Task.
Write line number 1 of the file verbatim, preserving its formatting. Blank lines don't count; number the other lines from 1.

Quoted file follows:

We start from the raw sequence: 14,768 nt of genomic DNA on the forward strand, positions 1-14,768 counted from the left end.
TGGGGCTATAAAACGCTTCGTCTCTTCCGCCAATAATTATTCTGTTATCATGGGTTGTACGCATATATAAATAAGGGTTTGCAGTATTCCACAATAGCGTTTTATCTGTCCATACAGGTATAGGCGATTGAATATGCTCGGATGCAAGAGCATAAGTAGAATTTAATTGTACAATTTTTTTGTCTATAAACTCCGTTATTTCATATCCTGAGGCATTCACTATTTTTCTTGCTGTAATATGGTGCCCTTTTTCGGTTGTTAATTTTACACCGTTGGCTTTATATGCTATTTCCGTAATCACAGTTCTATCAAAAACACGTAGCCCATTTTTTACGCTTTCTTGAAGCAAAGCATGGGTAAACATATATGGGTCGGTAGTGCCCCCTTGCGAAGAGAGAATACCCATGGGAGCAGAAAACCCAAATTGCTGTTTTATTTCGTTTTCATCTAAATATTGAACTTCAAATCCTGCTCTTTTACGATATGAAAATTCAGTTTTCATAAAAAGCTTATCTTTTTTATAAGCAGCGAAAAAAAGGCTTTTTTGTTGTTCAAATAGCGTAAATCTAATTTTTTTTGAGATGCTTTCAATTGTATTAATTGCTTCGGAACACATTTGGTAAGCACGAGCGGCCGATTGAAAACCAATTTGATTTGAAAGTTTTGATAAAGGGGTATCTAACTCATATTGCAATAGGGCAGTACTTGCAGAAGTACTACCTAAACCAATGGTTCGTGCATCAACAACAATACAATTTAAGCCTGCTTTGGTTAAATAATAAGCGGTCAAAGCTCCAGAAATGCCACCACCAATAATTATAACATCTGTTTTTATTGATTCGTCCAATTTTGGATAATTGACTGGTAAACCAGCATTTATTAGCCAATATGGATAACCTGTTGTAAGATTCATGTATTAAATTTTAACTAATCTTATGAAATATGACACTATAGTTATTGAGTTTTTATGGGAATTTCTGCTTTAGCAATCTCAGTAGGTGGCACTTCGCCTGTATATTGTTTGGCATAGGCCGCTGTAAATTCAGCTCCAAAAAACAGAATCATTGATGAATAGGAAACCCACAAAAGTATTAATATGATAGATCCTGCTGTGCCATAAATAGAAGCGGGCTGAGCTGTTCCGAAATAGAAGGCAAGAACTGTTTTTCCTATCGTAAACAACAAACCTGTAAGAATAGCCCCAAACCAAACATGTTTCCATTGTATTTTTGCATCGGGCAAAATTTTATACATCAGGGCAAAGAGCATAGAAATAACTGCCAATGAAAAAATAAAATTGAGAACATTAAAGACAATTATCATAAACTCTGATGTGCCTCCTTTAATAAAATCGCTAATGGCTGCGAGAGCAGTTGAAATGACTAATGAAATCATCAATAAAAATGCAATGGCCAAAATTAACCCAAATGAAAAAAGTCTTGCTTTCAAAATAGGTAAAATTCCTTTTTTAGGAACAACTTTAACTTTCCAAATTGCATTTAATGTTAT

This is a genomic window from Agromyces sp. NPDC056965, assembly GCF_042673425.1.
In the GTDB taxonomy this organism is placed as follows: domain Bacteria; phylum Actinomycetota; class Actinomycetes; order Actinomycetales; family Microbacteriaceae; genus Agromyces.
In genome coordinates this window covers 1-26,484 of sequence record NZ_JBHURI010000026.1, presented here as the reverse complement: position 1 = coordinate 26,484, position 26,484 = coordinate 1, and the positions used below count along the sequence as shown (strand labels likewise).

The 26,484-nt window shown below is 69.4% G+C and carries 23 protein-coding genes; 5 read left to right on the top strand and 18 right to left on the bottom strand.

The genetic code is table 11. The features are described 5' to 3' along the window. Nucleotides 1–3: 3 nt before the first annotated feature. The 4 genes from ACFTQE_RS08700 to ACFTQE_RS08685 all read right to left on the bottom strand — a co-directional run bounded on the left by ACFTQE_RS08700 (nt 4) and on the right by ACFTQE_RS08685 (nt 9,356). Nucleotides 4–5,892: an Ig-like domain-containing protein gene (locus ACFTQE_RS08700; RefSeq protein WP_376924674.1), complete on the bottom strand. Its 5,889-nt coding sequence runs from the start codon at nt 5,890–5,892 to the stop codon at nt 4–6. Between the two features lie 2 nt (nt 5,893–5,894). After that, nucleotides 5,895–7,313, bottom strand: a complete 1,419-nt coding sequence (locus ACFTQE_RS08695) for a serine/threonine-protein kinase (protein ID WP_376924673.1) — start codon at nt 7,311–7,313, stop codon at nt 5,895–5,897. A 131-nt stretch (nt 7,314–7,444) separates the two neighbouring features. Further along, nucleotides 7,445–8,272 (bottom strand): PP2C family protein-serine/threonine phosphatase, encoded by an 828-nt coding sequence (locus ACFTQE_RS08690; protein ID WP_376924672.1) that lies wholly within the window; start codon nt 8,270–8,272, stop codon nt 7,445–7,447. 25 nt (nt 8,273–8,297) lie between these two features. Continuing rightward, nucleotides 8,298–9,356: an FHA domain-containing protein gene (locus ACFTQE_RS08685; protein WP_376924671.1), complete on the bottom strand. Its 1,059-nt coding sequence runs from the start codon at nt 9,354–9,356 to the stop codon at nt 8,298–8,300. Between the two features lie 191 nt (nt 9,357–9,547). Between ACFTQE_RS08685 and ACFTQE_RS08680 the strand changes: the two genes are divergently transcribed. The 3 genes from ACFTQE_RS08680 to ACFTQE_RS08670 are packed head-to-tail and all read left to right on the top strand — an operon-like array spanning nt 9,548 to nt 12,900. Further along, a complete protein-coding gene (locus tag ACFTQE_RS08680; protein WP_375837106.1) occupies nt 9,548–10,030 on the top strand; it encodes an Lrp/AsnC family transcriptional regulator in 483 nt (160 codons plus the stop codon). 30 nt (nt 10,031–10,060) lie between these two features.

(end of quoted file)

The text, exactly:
We start from the raw sequence: 14,768 nt of genomic DNA on the forward strand, positions 1-14,768 counted from the left end.